To be clear, I am not saying this time will be like that time. To be sure, the stock had a parabolic move back then, so my opinion was more technically based. This time, while the share price action has been strong, it is not parabolic. I do believe it is an upside overreaction however.
The put options I would look at would be the September 620s currently in the money and selling for about $2500/contract.
These puts will give you immediate downside "insurance" for each 100 shares you own per contract you purchase.
IF the share price drops, this IN THE MONEY put option will increase in value. IF the share price of Apple rises, this option will decrease in value, and can be bought back at any time, or held till expiration.
Your position could look something like this:
100 shares of Apple: Value: $62,000 (as of today 8/9)
1 put contract purchased at $2,500 (as of today 8/9)
Now let's say the share price drops by $10/share. Since we are buying an ITM put, with an October expiration, the put price will RISE, covering much of the share price drop in the stock (if not more since it depends on how far and fast a share price drop happens).
You can just take this action by itself, however it might also be a really good idea to sell some naked puts to do several things.
- Cover part or all of your put option purchase with the premium
- Add to your current position at a greatly reduced price.
For this trade, I would look at selling the November 575 puts, at about $1700/contract.
Now you have pocketed $1700/100 shares, which will reduce your put purchase to about $800/contract, giving you that downside insurance protection for much less, and if the shares drop down to $575/share by the option expiration date, you will have made money on the puts you bought, plus you will have added more shares to your long position.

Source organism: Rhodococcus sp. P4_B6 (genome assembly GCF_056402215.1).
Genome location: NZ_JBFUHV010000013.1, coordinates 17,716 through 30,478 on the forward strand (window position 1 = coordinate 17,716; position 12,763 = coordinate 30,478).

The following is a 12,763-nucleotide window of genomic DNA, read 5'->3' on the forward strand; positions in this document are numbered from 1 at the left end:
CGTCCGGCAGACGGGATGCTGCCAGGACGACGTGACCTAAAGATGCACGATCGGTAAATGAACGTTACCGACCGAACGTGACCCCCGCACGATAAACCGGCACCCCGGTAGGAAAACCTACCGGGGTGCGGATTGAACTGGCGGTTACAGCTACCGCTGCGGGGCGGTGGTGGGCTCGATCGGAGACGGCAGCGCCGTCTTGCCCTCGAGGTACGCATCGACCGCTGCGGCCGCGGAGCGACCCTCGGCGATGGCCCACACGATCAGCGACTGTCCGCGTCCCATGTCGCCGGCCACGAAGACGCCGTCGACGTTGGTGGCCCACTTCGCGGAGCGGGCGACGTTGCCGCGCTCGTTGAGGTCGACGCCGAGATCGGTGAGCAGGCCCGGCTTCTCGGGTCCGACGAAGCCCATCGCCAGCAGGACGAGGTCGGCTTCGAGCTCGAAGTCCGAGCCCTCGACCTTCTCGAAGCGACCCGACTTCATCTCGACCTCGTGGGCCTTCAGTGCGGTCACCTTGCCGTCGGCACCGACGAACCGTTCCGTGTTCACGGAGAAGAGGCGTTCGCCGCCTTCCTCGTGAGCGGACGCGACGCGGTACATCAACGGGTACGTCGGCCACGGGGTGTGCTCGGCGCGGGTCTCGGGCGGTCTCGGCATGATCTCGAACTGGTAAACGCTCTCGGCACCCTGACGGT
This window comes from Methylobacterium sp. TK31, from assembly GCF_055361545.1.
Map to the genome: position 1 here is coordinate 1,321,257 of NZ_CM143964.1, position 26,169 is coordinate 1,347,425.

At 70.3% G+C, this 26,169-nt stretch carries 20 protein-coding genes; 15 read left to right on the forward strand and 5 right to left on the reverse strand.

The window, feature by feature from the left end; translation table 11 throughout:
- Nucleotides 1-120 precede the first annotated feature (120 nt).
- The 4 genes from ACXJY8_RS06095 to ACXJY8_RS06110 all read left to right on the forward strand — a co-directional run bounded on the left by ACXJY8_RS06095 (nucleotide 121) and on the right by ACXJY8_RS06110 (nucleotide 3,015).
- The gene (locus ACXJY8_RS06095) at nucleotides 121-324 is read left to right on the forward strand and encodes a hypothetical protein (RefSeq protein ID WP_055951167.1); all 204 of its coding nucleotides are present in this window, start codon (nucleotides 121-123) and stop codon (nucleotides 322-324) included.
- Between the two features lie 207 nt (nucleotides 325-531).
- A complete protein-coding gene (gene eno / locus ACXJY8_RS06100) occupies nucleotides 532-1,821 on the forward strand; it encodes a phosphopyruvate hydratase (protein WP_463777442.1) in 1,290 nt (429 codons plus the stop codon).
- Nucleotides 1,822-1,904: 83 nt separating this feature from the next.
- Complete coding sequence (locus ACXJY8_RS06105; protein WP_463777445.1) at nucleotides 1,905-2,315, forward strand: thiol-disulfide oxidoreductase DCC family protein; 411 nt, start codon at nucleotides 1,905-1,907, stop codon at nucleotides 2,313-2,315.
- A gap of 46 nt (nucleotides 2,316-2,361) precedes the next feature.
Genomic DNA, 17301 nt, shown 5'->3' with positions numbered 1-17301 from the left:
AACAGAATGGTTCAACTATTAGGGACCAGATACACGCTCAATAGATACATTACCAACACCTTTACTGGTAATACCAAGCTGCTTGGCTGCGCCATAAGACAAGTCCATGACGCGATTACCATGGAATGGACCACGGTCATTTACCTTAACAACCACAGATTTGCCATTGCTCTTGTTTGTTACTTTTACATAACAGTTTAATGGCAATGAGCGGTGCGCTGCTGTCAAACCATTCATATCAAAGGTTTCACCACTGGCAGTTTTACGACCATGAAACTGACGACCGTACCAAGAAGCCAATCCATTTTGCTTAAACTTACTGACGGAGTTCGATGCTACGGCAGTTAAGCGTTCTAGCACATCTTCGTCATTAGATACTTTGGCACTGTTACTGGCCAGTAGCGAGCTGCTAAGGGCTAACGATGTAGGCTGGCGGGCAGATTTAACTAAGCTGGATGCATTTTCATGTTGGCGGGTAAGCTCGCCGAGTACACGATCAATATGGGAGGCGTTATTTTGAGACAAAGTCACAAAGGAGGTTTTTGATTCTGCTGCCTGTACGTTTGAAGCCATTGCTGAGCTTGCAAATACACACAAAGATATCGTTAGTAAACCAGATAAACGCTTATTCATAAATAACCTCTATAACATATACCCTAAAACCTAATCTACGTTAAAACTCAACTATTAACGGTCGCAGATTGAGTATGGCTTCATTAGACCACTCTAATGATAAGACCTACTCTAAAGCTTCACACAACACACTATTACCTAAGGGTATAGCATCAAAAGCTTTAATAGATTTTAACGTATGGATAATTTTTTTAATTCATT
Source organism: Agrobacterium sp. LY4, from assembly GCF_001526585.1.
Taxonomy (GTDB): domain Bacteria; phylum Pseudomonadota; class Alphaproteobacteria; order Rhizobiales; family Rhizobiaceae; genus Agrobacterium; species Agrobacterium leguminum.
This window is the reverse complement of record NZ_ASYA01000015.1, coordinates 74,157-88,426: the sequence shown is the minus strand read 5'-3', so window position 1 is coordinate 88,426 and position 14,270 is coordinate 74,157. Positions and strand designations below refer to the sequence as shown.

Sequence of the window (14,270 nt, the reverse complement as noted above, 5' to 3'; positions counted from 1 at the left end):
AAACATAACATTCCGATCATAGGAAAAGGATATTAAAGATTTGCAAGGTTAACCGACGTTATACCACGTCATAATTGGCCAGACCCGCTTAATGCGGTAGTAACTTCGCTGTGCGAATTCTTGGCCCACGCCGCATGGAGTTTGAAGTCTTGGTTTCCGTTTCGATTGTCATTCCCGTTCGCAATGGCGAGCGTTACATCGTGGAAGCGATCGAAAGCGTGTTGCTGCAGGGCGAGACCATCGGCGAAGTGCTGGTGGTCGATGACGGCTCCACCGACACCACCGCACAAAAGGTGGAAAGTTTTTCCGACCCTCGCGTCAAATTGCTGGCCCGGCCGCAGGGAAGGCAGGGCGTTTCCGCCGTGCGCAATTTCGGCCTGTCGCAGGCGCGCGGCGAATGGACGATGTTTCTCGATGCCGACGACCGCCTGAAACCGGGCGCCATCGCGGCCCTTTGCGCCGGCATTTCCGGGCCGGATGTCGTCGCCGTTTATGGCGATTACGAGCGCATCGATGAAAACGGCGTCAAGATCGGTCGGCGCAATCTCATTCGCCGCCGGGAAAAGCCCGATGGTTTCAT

If the share price does nothing, then you still pocket the premium on the sold puts ($1700/contract) and the put options you purchased will expire worthless, costing you $800/contract, for a net profit of $900/contract.
If the share price goes up significantly, you also keep the $1700/contract premium, make more money on the actual shares you own, and can either dump the puts you bought or let them expire taking the loss of $800/contract for a total gain of $900/contract plus whatever price the Apple shares have risen.
Just take a peek at these 2 articles I wrote recently:
- Apple: An Eerie Sense Of Confusion For This Earnings Report
- Apple: An Eerie Sense Of Confusion For This Earnings Report(Part2)
An investor willing to take some risk (yet somewhat conservative) with this option approach, can accomplish a hedging strategy that is used just about everyday by the largest hedge funds around.
I did not get into any fancy words, or nicknames because those can confuse anyone with a heartbeat. I choose to write as specifically and simply as possible, so that even I can understand it!
Disclaimer: Make sure you check with your broker or advisor as to your own personal circumstance prior to taking ANY actions mentioned here or elsewhere.